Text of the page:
For us, these conversations have become a really predominant focus of our outreach at the undergrad level. Starting with sophomores, we hold several events to address these questions. We invite them to events that are specifically focused around volunteering and sustainability in the broadest context and get them engaged from the beginning.
For example, at Michigan, half of the students who came to the presentation on corporate responsibility were MBA students. They're more focused on environmental sustainability and what that looks like and how that translates into different careers for them, based on their background. They also get to make connections between ethical behavior, what an organization is doing and how they fit in with all this.
The focus on doing good in a holistic sense is a lot stronger at that undergraduate level, while MBA students are looking at it in a more strategic context, i.e., how they can get involved in environmental sustainability and what that might look like for them considering the previous experience they've had.
In the same Huffington Post article, you discuss using service as a training and development tool for leadership at PwC. Is this something that is initiated by your team or the C-suite? And if so, are there any incentives attached?
Specifically at the leadership level, we have a couple of different programs: one at the senior management level called "Project Oasis" and another at the partner level called "Project Ulysses." Both projects—Ulysses is about 14 weeks and Oasis is one week—allow select high-performing partners and senior managers to go on community outreach activities in different places.
Senior managers go to Africa for a week. Partners can go anywhere, and those who go for 14 weeks really contribute to the local growth of a community or village, helping them with everything from water filtration efforts to how women can sell their goods in a broader market. They also work on how the community can become financially solvent and change the environment to make it more sustainable.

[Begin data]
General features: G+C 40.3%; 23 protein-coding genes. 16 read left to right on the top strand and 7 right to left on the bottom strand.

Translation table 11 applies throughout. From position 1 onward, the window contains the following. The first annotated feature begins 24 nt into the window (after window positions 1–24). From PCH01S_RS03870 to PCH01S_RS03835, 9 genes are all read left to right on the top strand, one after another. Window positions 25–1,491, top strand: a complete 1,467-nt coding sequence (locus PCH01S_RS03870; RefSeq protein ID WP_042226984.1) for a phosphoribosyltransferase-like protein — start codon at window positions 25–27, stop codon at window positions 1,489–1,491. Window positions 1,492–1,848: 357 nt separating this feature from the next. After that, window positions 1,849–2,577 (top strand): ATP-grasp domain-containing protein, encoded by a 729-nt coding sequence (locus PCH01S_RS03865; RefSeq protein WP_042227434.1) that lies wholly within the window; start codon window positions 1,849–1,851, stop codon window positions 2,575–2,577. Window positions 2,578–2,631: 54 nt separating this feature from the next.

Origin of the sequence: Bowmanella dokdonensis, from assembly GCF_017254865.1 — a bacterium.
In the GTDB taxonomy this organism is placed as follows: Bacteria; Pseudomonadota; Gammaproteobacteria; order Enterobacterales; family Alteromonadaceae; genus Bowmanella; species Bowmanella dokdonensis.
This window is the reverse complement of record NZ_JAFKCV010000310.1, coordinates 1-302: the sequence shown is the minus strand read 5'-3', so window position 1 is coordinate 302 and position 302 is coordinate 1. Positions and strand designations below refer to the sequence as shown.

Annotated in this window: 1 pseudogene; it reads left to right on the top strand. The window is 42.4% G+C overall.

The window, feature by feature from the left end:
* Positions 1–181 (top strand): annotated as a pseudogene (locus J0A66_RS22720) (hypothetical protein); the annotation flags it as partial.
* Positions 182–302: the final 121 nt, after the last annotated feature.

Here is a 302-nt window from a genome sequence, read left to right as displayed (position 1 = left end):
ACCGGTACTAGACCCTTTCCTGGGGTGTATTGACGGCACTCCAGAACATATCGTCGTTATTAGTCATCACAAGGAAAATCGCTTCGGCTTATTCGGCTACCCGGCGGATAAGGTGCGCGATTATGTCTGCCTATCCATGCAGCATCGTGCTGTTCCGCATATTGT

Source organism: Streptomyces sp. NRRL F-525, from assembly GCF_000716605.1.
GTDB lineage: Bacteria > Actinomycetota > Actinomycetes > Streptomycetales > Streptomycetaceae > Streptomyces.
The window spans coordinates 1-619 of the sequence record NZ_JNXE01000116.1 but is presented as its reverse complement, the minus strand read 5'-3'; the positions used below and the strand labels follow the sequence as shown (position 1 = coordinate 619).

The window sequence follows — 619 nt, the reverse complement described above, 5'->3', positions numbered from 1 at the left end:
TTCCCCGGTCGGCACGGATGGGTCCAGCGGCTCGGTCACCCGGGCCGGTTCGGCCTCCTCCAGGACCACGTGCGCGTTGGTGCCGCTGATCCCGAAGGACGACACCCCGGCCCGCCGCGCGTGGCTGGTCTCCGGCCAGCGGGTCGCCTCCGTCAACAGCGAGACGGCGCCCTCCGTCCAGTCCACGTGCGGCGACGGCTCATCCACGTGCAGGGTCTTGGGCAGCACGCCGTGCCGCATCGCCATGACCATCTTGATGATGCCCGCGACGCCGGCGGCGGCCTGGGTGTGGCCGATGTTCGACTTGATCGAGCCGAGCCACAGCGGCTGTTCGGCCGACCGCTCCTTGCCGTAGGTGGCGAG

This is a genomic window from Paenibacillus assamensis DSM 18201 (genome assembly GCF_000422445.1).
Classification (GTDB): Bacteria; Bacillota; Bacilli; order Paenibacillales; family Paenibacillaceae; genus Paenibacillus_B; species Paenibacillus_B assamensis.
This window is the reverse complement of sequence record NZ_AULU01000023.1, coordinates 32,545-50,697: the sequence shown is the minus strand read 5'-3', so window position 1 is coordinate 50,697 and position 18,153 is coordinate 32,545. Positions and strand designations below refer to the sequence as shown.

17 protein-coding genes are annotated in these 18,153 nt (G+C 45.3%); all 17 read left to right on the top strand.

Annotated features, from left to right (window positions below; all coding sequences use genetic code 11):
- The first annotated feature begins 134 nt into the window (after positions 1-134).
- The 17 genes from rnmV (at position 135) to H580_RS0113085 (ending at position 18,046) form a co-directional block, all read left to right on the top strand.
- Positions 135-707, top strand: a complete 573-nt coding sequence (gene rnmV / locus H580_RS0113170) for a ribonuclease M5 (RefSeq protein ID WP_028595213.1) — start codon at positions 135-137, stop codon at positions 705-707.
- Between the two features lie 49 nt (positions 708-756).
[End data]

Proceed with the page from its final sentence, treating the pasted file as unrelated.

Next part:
These partners are selected because we see them as the firm's future leaders. By participating in the trip, we hope that they understand not only our need to give back but also understand the complexities of what that looks like, especially when you cross borders. There's also the aspect of understanding what being in somebody else's shoes really feels like and understanding the different perspectives that are out there, along with the complexities and frustrations that might come with that.
Even though there's no additional compensation that comes from these exercises, there are critical skills being developed. Certainly they are able to take it as a leave of absence and they're paid throughout that journey, but the goal is that they translate their experience into what they do at the firm and leverage it to accelerate their career.
Some companies like ING, Akzo Nobel and Xcel Energy have started including a quotient for sustainability in their executives' compensation package. Any moves toward a similar model at PwC?
For people who are specifically responsible for those areas, yes, a portion of their compensation is tied directly to their progress in corporate responsibility. For example, diversity professionals are evaluated on diversity numbers. For our partners, we look at a balanced scorecard, which includes factors like staff turnover, etc.
Our U.K. offices have, however started including individual metrics like measuring your carbon footprint. Here in the U.S., we're not there yet. However, things like whether you're a green team leader on one of our green teams or you're a volunteer leader for any one of our activities do get factored into compensation [Read the complete PwC Profile on Green Programs in the Workplace].
PwC's most applauded initiative is its commitment to education. Can you tell us more about how that feeds into your current role in the CR department?
When I took over this role two years ago, PwC had been doing a lot of great things for different organizations, but our focus was a little all over the board. For example, three years ago we donated to 4,700 different organizations. This year (2010) we're giving to fewer than 1,200 organizations. The difference is that we're actually giving slightly more money, but to far fewer. This is because when we were giving everybody who asked $500, there was no measurement of impact. Now we're in a much different place, like a lot of organizations, and really looking to focus on a cause area so that we can make the partnerships something that both the organizations can count on, are multi-faceted and move beyond just check-writing opportunities.